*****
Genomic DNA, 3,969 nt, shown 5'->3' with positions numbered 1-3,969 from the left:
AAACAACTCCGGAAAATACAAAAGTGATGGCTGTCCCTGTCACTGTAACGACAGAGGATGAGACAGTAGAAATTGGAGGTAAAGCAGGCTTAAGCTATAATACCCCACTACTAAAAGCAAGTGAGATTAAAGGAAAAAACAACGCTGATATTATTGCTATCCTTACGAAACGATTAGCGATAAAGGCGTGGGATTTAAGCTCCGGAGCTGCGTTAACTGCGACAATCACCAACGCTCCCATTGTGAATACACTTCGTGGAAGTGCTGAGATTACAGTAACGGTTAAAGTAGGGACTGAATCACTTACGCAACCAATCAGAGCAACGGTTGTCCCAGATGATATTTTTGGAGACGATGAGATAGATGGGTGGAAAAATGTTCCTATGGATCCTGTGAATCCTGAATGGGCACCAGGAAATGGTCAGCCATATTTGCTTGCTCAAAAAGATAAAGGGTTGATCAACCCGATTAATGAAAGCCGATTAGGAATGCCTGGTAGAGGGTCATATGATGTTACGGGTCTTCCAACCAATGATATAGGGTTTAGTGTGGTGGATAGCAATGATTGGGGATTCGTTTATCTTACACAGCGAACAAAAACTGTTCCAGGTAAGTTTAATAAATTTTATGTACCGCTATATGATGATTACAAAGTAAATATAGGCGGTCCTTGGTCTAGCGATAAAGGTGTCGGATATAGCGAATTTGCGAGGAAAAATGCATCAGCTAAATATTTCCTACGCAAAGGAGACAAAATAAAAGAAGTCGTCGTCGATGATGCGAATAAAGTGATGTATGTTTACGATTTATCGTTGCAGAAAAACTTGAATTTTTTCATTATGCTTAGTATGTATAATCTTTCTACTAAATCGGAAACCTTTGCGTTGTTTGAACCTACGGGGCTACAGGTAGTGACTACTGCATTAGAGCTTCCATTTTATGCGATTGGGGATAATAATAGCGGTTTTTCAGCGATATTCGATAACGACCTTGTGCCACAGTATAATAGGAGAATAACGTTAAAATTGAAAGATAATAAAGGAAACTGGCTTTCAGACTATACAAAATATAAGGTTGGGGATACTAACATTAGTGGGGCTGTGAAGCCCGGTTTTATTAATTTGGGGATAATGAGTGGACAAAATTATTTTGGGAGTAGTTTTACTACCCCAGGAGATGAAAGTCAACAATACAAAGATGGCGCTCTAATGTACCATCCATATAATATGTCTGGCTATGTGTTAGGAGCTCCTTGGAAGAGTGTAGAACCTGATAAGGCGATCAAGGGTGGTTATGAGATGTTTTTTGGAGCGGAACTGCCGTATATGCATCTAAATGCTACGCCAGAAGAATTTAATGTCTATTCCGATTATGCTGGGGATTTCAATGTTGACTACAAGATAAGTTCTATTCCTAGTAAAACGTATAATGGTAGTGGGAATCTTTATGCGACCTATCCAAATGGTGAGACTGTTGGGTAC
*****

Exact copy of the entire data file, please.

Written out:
Genomic DNA, 3,969 nt, shown 5'->3' with positions numbered 1-3,969 from the left:
AAACAACTCCGGAAAATACAAAAGTGATGGCTGTCCCTGTCACTGTAACGACAGAGGATGAGACAGTAGAAATTGGAGGTAAAGCAGGCTTAAGCTATAATACCCCACTACTAAAAGCAAGTGAGATTAAAGGAAAAAACAACGCTGATATTATTGCTATCCTTACGAAACGATTAGCGATAAAGGCGTGGGATTTAAGCTCCGGAGCTGCGTTAACTGCGACAATCACCAACGCTCCCATTGTGAATACACTTCGTGGAAGTGCTGAGATTACAGTAACGGTTAAAGTAGGGACTGAATCACTTACGCAACCAATCAGAGCAACGGTTGTCCCAGATGATATTTTTGGAGACGATGAGATAGATGGGTGGAAAAATGTTCCTATGGATCCTGTGAATCCTGAATGGGCACCAGGAAATGGTCAGCCATATTTGCTTGCTCAAAAAGATAAAGGGTTGATCAACCCGATTAATGAAAGCCGATTAGGAATGCCTGGTAGAGGGTCATATGATGTTACGGGTCTTCCAACCAATGATATAGGGTTTAGTGTGGTGGATAGCAATGATTGGGGATTCGTTTATCTTACACAGCGAACAAAAACTGTTCCAGGTAAGTTTAATAAATTTTATGTACCGCTATATGATGATTACAAAGTAAATATAGGCGGTCCTTGGTCTAGCGATAAAGGTGTCGGATATAGCGAATTTGCGAGGAAAAATGCATCAGCTAAATATTTCCTACGCAAAGGAGACAAAATAAAAGAAGTCGTCGTCGATGATGCGAATAAAGTGATGTATGTTTACGATTTATCGTTGCAGAAAAACTTGAATTTTTTCATTATGCTTAGTATGTATAATCTTTCTACTAAATCGGAAACCTTTGCGTTGTTTGAACCTACGGGGCTACAGGTAGTGACTACTGCATTAGAGCTTCCATTTTATGCGATTGGGGATAATAATAGCGGTTTTTCAGCGATATTCGATAACGACCTTGTGCCACAGTATAATAGGAGAATAACGTTAAAATTGAAAGATAATAAAGGAAACTGGCTTTCAGACTATACAAAATATAAGGTTGGGGATACTAACATTAGTGGGGCTGTGAAGCCCGGTTTTATTAATTTGGGGATAATGAGTGGACAAAATTATTTTGGGAGTAGTTTTACTACCCCAGGAGATGAAAGTCAACAATACAAAGATGGCGCTCTAATGTACCATCCATATAATATGTCTGGCTATGTGTTAGGAGCTCCTTGGAAGAGTGTAGAACCTGATAAGGCGATCAAGGGTGGTTATGAGATGTTTTTTGGAGCGGAACTGCCGTATATGCATCTAAATGCTACGCCAGAAGAATTTAATGTCTATTCCGATTATGCTGGGGATTTCAATGTTGACTACAAGATAAGTTCTATTCCTAGTAAAACGTATAATGGTAGTGGGAATCTTTATGCGACCTATCCAAATGGTGAGACTGTTGGGTAC